View the H-Diplo Discussion Logs by month
View the Prior Message in H-Diplo's April 2013 logs by: [date] [author] [thread]
View the Next Message in H-Diplo's April 2013 logs by: [date] [author] [thread]
Visit the H-Diplo home page.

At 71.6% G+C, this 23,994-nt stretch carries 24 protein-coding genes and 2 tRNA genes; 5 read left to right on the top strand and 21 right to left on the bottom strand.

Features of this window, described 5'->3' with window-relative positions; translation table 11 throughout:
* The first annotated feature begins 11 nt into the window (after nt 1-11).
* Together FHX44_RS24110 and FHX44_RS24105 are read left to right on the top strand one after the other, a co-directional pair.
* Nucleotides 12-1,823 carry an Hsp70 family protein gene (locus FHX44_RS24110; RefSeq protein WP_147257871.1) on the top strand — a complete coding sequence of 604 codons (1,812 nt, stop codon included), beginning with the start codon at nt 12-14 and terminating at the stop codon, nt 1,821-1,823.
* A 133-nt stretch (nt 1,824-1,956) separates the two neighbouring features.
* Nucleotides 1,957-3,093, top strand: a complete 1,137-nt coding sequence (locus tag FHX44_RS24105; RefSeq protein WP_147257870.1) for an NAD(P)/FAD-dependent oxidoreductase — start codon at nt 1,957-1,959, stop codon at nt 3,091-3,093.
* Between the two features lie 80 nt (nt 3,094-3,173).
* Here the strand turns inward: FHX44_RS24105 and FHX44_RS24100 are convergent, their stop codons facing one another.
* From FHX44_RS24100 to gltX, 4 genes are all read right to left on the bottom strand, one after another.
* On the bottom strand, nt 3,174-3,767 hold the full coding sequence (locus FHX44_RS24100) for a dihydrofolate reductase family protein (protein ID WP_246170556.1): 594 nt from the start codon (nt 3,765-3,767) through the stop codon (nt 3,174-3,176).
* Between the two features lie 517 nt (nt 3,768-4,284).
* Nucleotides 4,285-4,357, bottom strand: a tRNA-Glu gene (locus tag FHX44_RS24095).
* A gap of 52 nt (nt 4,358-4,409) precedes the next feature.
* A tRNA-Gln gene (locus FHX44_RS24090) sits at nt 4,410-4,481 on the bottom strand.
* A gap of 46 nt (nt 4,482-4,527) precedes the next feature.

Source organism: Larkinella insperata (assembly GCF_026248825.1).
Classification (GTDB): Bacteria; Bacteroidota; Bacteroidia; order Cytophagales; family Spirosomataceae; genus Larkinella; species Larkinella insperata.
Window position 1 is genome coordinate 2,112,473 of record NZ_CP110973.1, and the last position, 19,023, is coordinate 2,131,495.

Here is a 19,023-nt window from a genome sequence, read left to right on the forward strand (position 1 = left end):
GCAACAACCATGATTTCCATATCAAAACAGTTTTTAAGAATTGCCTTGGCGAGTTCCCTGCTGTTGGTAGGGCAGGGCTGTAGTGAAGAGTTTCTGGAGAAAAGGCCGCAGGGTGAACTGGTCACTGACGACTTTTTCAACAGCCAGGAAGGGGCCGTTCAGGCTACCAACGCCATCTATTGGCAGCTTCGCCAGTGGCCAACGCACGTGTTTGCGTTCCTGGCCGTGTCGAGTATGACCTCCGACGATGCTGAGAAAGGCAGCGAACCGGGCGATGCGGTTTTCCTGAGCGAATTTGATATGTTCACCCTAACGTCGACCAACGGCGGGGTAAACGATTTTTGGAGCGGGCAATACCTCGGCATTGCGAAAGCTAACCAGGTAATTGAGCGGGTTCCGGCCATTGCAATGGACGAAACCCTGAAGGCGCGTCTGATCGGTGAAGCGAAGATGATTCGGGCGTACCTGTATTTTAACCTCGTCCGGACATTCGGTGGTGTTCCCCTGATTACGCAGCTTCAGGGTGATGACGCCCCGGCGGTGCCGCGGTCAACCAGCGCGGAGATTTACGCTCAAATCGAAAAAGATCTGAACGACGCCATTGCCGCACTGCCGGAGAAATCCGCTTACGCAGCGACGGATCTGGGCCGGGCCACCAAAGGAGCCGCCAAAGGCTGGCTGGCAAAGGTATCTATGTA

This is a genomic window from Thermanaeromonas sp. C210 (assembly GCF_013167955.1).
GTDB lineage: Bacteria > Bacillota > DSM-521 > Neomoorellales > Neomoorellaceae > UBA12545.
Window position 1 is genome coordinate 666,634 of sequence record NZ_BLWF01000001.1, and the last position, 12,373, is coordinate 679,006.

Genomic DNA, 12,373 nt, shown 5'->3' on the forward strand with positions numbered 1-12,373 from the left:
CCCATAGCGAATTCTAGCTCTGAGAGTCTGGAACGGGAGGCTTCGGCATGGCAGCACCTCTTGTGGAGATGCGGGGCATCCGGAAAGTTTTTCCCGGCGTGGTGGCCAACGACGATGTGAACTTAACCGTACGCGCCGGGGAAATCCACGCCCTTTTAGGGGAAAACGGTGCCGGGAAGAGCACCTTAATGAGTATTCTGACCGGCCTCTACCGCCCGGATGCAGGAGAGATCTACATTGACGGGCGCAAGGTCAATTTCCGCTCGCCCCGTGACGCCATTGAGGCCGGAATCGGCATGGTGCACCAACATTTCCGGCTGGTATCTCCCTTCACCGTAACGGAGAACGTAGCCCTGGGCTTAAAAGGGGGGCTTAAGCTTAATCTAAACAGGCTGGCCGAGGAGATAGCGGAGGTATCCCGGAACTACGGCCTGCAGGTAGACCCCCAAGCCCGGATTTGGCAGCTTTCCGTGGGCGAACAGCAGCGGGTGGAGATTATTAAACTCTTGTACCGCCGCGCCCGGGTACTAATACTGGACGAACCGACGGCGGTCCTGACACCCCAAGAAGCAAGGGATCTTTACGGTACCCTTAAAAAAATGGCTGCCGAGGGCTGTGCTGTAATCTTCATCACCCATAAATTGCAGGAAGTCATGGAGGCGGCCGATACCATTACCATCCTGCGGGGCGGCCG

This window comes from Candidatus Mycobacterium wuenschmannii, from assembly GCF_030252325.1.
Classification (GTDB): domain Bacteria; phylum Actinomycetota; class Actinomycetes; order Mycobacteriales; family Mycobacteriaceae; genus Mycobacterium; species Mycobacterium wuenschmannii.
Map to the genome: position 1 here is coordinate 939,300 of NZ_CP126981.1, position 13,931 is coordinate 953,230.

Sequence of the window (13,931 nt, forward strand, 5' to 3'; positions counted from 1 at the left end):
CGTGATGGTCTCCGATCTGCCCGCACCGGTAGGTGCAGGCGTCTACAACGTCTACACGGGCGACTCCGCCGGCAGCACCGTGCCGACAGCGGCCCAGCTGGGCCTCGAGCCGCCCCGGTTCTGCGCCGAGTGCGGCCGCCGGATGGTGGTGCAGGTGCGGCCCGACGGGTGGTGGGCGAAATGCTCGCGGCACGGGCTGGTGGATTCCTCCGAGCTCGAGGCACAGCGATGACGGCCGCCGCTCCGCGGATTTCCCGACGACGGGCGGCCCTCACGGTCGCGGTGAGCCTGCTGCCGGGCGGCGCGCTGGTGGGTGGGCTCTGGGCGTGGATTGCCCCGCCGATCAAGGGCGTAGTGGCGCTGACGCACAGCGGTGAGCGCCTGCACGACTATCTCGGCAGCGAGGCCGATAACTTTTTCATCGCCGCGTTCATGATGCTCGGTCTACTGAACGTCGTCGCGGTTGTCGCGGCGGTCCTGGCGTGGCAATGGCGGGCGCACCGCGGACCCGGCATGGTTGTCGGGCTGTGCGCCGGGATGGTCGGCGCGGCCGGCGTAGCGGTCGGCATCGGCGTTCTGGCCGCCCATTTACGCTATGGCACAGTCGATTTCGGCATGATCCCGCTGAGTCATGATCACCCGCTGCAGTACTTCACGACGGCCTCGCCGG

----------------- H-Diplo Article Reviews http://www.h-net.org/~diplo/reviews/ No. 392 Published on 23 April 2013 ----------------- H-Diplo Article Review Editors: Thomas Maddux and Diane N. Labrosse Web and Production Editor: George Fujii Commissioned for H-Diplo by Thomas Maddux ----------------- Mark Kramer. "The Demise of the Soviet Bloc." The Journal of Modern History 83:4 (December 2011): 788-854. URL: http://www.h-net.org/~diplo/reviews/PDF/AR392.pdf ----------------- Review by Charles Gati, The Johns Hopkins University The events of 1989 were a surprising and heady time, even for those who followed Soviet politics closely. It is hard to remember that in the early eighties there was increased tension between the United States and the Soviet Union, indicating that Moscow was unlikely to loosen the reins on the Warsaw Pact countries. Moreover, the policies of the new Soviet leader, Mikhail Gorbachev, initially showed considerable continuity with those of his predecessors. Few could have predicted the events of 1989 -- the coming transformation of the Soviet bloc in Central and Eastern Europe, or the rate at which the bloc dissolved, or how peacefully it occurred. As late as January of 1989, East German leader Erich Honecker said that "the [Berlin] Wall will be standing in 50 and even in 100 years, if the reasons for it are not yet removed" (846). But "[e]vents that would have been unthinkable even a year or two earlier suddenly happened in rapid succession: a peaceful revolution from below in East Germany, the opening and gradual dismantling of the Berlin wall, popular unrest and the downfall of Todor Zhivkov in Bulgaria, the Velvet Revolution in Czechoslovakia, and violent upheaval and the execution of Nicolae and Elena Ceausescu in Romania" (839). Mark Kramer details how this astounding transformation was possible in such a short time. His important conclusion is this: "What changed in 1989, compared to earlier crises in Eastern Europe, was not the depth of popular opposition to the Soviet-backed regimes. Instead, what changed was the whole thrust of Soviet policy in the region... Admirable as the protesters were, none of what they achieved would have been possible without the drastic changes in Moscow that allowed the events to occur" (788). After a brief examination of the ways in which Gorbachev's early policies represented a continuation of the Brezhnev Doctrine, Kramer offers an in-depth look at the shifts in policy-making within the Communist Party of Soviet Union (CPSU) in 1988 and 1989, and how these shifts created greater political space for protestors in Eastern and Central Europe. He deals with several critical junctures-the CPSU's response to Tiananmen, the relationship with the various Communist regimes in Central and Eastern Europe, the Hungarian decision to allow East Germany refugees to travel through to Austria, and the fall of the Berlin wall-that demonstrate how Gorbachev's responses to these new developments enabled the rapid transformation which had seemed so improbable only years before. Paradoxically, Gorbachev believed that political accommodation was necessary in order to prevent violent upheaval and hold together the Soviet bloc, but in point of fact his policies contributed to the disintegration of the bloc. The article traces how, from the time he came to power in 1985 through 1987, Gorbachev gave no indication that the Soviet Union would hesitate in countering threats to Communist rule in Europe. He extended the Warsaw Treaty by thirty years, and he affirmed the Brezhnev Doctrine, the post-1968 statements that justified the invasion of Czechoslovakia by "linking the fate of every Communist country with the fate of all other Communist countries" (790). Kramer refutes Gorbachev's ex post facto claim that he had warned the Eastern European governments early on that the Soviet Union would no longer aid them in combating civil unrest. Kramer points to a series of Gorbachev-led personnel changes within the CPSU that occurred years later -- enabling the policy shift in 1988/1989 (most notably the replacement of Konstantin Rusakov by Georgii Shakhnazarov). In 1988, Gorbachev was able to consolidate political power by replacing CPSU Politburo and Central Committee members who had become increasingly anxious about the way he was approaching significant issues, including relations with the bloc. A primary driver of reform by then was Gorbachev's growing awareness that his early policy of uskorenie or acceleration, improving the economy by efficiency gains, did not go far enough toward revitalizing the flagging Soviet economy. "Gorbachev increasingly emphasized political reforms to help mobilize popular support for his programs, to expose corrupt and incompetent officials, to undercut bureaucratic resistance to economic decentralization, and to yield more accurate economic and social data" (802). This heavy slate of domestic reforms necessitated spending cuts in other areas, and in December, 1988, while speaking at the United Nations, Gorbachev announced that the Soviet Union would dramatically reduce its troops and tanks in Eastern Europe. His declaration came as a surprise; East Germany's Honecker, among others, was "stunned and dismayed" (807). Kramer explains that the announcement signaled the abandonment of the Brezhnev Doctrine, and the new question was whether Gorbachev could avoid the "Khrushchev Dilemma" -- how to proceed with the processes of change without sparking large scale uprisings such as the revolts in Hungary in 1956 or East Germany in 1953. Here, Gorbachev found himself caught in the proverbial hard place between Scylla and Charybdis. In the face of violent uprisings, a crackdown would have had detrimental consequences for his program of reform as well as East-West relations. However, a failure to act would prompt hard-line critics within the CPSU leadership to accuse him "of recklessness and betrayal, and [these leaders] would have done their best to remove him from power" (810). In the next section, Kramer offers three examples which illustrate Gorbachev's abhorrence at the idea of resorting to violent military action either in Eastern Europe or in the Soviet Union itself. Gorbachev immediately condemned the April 1989 crackdown in Tbilisi, which was implemented without his approval or foreknowledge. The Soviet Union declined to respond to the June re-internment of the leader of the 1956 revolt, former Hungarian Prime Minister Imre Nagy, an event accompanied by "emotional and often fiery speeches (including some with a distinctly anti-Soviet edge)" (818), and even referred to the reburial as a "'humane act' undertaken 'in the spirit of national reconciliation.'" (819). Kramer's examination of Gorbachev's reaction to the Tiananmen Square massacre is particularly telling. Gorbachev was reportedly "'shocked,' 'nearly speechless,' and 'shaken'" (824) when he learned about "the harshness of the crackdown in China and the high death toll coming so soon after his visit." (824) He subsequently sought to differentiate between his approach and that of the Chinese Communist Party (CCP): "We deplore that it turned out that way. We are in favor of having the most acute problems solved solely through political dialogue between the authorities and the people" (825). One thorn in Gorbachev's side was the opposition of hard-line East German, Czechoslovak, and Romanian leaders to his support for reform and his de facto policy of military nonintervention. These leaders feared that Gorbachev's policies undermined their hold to power, and even believed that violent protest would be desirable because it offered a pretext for crackdown. They felt particularly threatened by the rise of the Solidarity labor union movement in Poland and by the Hungarian decision to allow East German refugees to pass through Hungary to Austria. By contrast, Gorbachev asserted that Poland had "the 'absolute right to choose its own social system,' including the option of a non-Communist government" and that "'any solution adopted by our Polish friends will be acceptable to us.'" (828) In what Kramer describes as "an ironic reversal of Romania's position in 1968," (829), Romanian leaders encouraged other Warsaw Pact member countries to send troops to Poland to defend the Communist regime there. The September 1989 decision by Hungary to allow East German refugees into Austria, which was contiguous with West Germany was a move that would come to signify the end of the Iron Curtain. Although pressure for this decision had been building for a long time as conditions within refugee camps in Hungary deteriorated that summer, Honecker saw it as a slap in the face because it enabled the largest outflow of East Germans into West Germany since the erection of the Berlin Wall. Tensions mounted, and Honecker attempted to convene an emergency session of the Warsaw Pact to force the return of these refugees to East Germany. The Soviet Foreign Ministry spokesperson's sole comment was that the Hungarian decision did not "affect us [in the USSR] directly," (836) hammering a nail in the Brezhnev Doctrine's coffin. While Honecker sought a meeting with Gorbachev, the Soviet leader was greeted in East Germany by protestors who "held up in signs in Russian exclaiming 'Gorby, you are our only hope!'" (840). Gorbachev found Honecker oblivious to the signs of change and unrest in East Germany, and pressed for a change in leadership. Kramer also deals with the opening of the Berlin Wall, which highlights "the role of chance and contingency" in history (843). The East German leaders were ready to approve some loosening of travel restrictions between East and West Germany for permanent travelers, but the Politburo member announcing this change had not had time to be properly briefed and ignored this distinction, saying instead that the loosening applied to all travelers and that the measure was immediately effective. This television announcement led people to stream to and over the Wall. The subsequent reunification of East and West Germany was one of Gorbachev's great successes -- and failures. Gorbachev had hoped that by reducing the scope of Soviet domination over the region, he could ultimately strengthen the Soviet bloc. Instead, the bloc collapsed. This article offers a unique and indeed brilliant examination of the changes in Gorbachev's policies toward the Soviet bloc during the late 1980s. Kramer makes use of archival research in almost a dozen languages. Until he expands on this study and publishes his findings in a book-length manuscript, this article will remain the single most thorough analysis of the demise of the Soviet bloc - a geopolitical earthquake from which neither Russia nor its neighbors in the Soviet Union and in Central and Eastern Europe have yet recovered. Charles Gati, Ph.D., is Professorial Lecturer in Russian and Eurasian Studies at Johns Hopkins University's Nitze School of Advanced International Studies. He is also a Senior Fellow at the School's Foreign Policy Institute. Gati is a two-time recipient of the Marshall Shulman Prize (for his 1986 book Hungary and the Soviet Bloc and for his 2006 book Failed Illusions). He has edited an anthology of original essays on Zbigniew Brzezinski; the study will be published in early 2013. He is currently working on a monograph provisionally titled History Haunts, which deals with the historical antecedents of Hungary's current populist government. Copyright (c) 2013 H-Net: Humanities and Social Sciences Online. H-Net permits the redistribution and reprinting of this work for non-profit, educational purposes, with full and accurate attribution to the author(s), web location, date of publication, H-Diplo, and H-Net: Humanities & Social Sciences Online. For other uses, contact the H-Diplo editorial staff at email@example.com. --